I’m going to try to get in this post without ranting too much in it. I’ll try.
Just how are we going to fix the university system in Nigeria?
As a soon-to-graduate-secondary-school kid about to get into university, the state of tertiary institutions in Nigeria can drive you nuts on two seemingly unrelated but equally frustrating levels. The silver spoons who opt for an education abroad get frustrated by all the international hulabaloo and lack of privileges. Forget what they tell you or how they try to make it seem, being an international student in America will NEVER be the same as being an American student in America. There are a lot of complications that come from a university education abroad; visa, sudden change of academic environment, lack of contextualization to suit the African situation you find yourself in, the list goes on. If you’re in this situation I believe you get annoyed at universities at home for not being
good enough attractive enough to you. You don’t want to be part of all that campus wahalla so instead, you hit the inconvenient but worth-it highway. More grease.
Then there’s the not-so-opportuned kid that’s trying to get into college. Like his aforementioned contemporary, he sees the rot in the Nigerian higher education system and he obviously does not want to be apart of it. But he has no choice. So he gets into some rural polytechnic where members of staff strike for months on end, he receives a ‘paper diploma’ (he can’t really account for his university education) at the end of his six-year course ,which was actually meant to last for four years, and he is flung into the job market with flailing arms and a forcefully incapacitated brain. If he no find work, na whose fault e be?
The sad part is that most Nigerians fall into the latter category. Some are even so bad that they’re resitting their exams again and again. The school system is so rotten that it can’t afford them an education good enough to get them into a rotten university. The imbalance in Nigeria you see is a direct offshoot of this situation. Those who go abroad often times stay abroad and contribute their energies to the national development of the country where they are. The few that come back try their best, but come on, it can only get us so far. Now, imagine if there was no difference between the guy that schooled here and the one that schooled abroad. Just imagine the difference that would have made to the development of this country.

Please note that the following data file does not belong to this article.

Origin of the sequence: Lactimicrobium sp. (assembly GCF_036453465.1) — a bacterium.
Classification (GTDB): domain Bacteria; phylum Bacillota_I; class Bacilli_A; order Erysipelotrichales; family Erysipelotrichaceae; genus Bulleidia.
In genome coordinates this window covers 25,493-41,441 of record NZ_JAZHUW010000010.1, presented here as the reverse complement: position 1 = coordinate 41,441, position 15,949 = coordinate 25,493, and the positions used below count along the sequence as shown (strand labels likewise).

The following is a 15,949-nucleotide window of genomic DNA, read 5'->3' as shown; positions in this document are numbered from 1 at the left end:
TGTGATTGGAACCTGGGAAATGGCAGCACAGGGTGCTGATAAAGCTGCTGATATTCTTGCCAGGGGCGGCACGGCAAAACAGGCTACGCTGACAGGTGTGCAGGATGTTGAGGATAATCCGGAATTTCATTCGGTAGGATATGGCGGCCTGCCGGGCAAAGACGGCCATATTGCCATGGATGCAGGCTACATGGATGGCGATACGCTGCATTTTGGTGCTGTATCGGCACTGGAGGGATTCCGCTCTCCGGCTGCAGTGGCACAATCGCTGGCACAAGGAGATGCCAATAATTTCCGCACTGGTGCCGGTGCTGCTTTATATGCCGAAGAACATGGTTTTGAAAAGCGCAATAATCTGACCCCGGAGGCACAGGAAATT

There’s one possible solution to this whole problem though. As extreme as it sounds I believe that if it is vehemently enshrined somewhere in our constitution that no Nigerian student be allowed to study abroad, our universities will be turned right-round. When the senators’ and governors’ and oil big boys’ and Dangotes’ kids are made to go to all the UNIBENs and UNILAGs, won’t their parents be forced to contribute to the growth of those institutions? What you will see in the next few years will definitely surprise you.
This is only the first issue in the university rant series. I believe it is apt to elaborate on this subject because truth be told, it’s getting really out of hand. I think a Nigeria where no student has to give a hoot about the American Common Application or about flight fees to far-away destinations or about striking if he goes to a school here or about books, electricity or the availability of professors will be much better than what we have existing today. If we fix the university system, we’re fixing a whole lot of problems in Nigeria and charting a brighter future for ourselves. But till then, we seem left with no option but to keep mailing transcripts abroad.
One can write endless pages, theses, dictionary-sized essays about the dismal public sector of Nigeria, of which education has come to have the worst of. But I’ll try to keep it simple no matter how seemingly impossible that may be….
The truth is that we don’t have public schools in Nigeria. Teachers come to school as they please and strike incessantly, students don’t yet recognize the importance of academia, the government doesn’t give a hoot; after all your average senator’s son goes to school in Cambridge. It’s the same on all academic levels; primary school to secondary school to tertiary institutions. And from what I see, no signs of alleviation are imminent. If we know we want to genuinely substantiate our claims of international superiority, we have to do something about this as a nation. And fast.
A couple of suggestions have been made to this effect. The first suggestion here (a suggestion which, quite frankly, I’m getting tired of) is that we privatize education in Nigeria, just like that. The people who argue in this direction see commercial Nigeria as an unwavering messiah of efficiency. Not that their wrong necessarily, but you can only go so far combining commercial interests and welfarism. In fact, you hardly can. I’ll leave you to think about that one. Another school of thought touts that we involve the more ‘developed’ nations in our education sector by either importing expatriate educators or exporting students to give us a taste more refined education. Good point, though very consumptive. An even more authoritative opinion pool believes that a government decree be enacted to see to it that no Nigerian be allowed to send his child abroad. That way, we’d be forced to work on ourselves.
You may not realize it yet but sound, concrete education for all Nigerians would change this country unimaginably. The potential is there, all we need to do is tap it. I think it would be really cool if Nigeria as a whole was educated to a point where we’ll have brainboxes in media, engineering, medicine, creative arts, and even more importantly, where there’d be an unignorable collective spirit of national solidarity.
Now sing it with me!